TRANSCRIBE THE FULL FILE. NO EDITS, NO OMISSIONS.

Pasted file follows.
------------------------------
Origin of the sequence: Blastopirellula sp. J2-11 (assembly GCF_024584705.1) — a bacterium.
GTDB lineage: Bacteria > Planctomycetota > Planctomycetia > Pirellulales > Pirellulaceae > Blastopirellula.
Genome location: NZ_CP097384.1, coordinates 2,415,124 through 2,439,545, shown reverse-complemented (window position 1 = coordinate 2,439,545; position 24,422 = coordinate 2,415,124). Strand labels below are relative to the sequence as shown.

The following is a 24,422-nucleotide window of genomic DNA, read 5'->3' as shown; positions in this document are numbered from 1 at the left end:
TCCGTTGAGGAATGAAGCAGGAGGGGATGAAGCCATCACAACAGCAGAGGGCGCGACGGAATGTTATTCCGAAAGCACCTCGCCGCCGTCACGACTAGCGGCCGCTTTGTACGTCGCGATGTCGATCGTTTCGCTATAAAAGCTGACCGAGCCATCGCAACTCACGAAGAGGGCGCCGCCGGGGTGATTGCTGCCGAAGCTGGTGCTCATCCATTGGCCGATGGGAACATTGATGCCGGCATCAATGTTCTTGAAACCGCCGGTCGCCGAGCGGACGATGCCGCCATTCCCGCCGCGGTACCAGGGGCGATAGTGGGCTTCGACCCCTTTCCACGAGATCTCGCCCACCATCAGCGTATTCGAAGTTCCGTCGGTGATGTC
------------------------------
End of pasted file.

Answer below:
Origin of the sequence: Blastopirellula sp. J2-11 (assembly GCF_024584705.1) — a bacterium.
GTDB lineage: Bacteria > Planctomycetota > Planctomycetia > Pirellulales > Pirellulaceae > Blastopirellula.
Genome location: NZ_CP097384.1, coordinates 2,415,124 through 2,439,545, shown reverse-complemented (window position 1 = coordinate 2,439,545; position 24,422 = coordinate 2,415,124). Strand labels below are relative to the sequence as shown.

The following is a 24,422-nucleotide window of genomic DNA, read 5'->3' as shown; positions in this document are numbered from 1 at the left end:
TCCGTTGAGGAATGAAGCAGGAGGGGATGAAGCCATCACAACAGCAGAGGGCGCGACGGAATGTTATTCCGAAAGCACCTCGCCGCCGTCACGACTAGCGGCCGCTTTGTACGTCGCGATGTCGATCGTTTCGCTATAAAAGCTGACCGAGCCATCGCAACTCACGAAGAGGGCGCCGCCGGGGTGATTGCTGCCGAAGCTGGTGCTCATCCATTGGCCGATGGGAACATTGATGCCGGCATCAATGTTCTTGAAACCGCCGGTCGCCGAGCGGACGATGCCGCCATTCCCGCCGCGGTACCAGGGGCGATAGTGGGCTTCGACCCCTTTCCACGAGATCTCGCCCACCATCAGCGTATTCGAAGTTCCGTCGGTGATGTC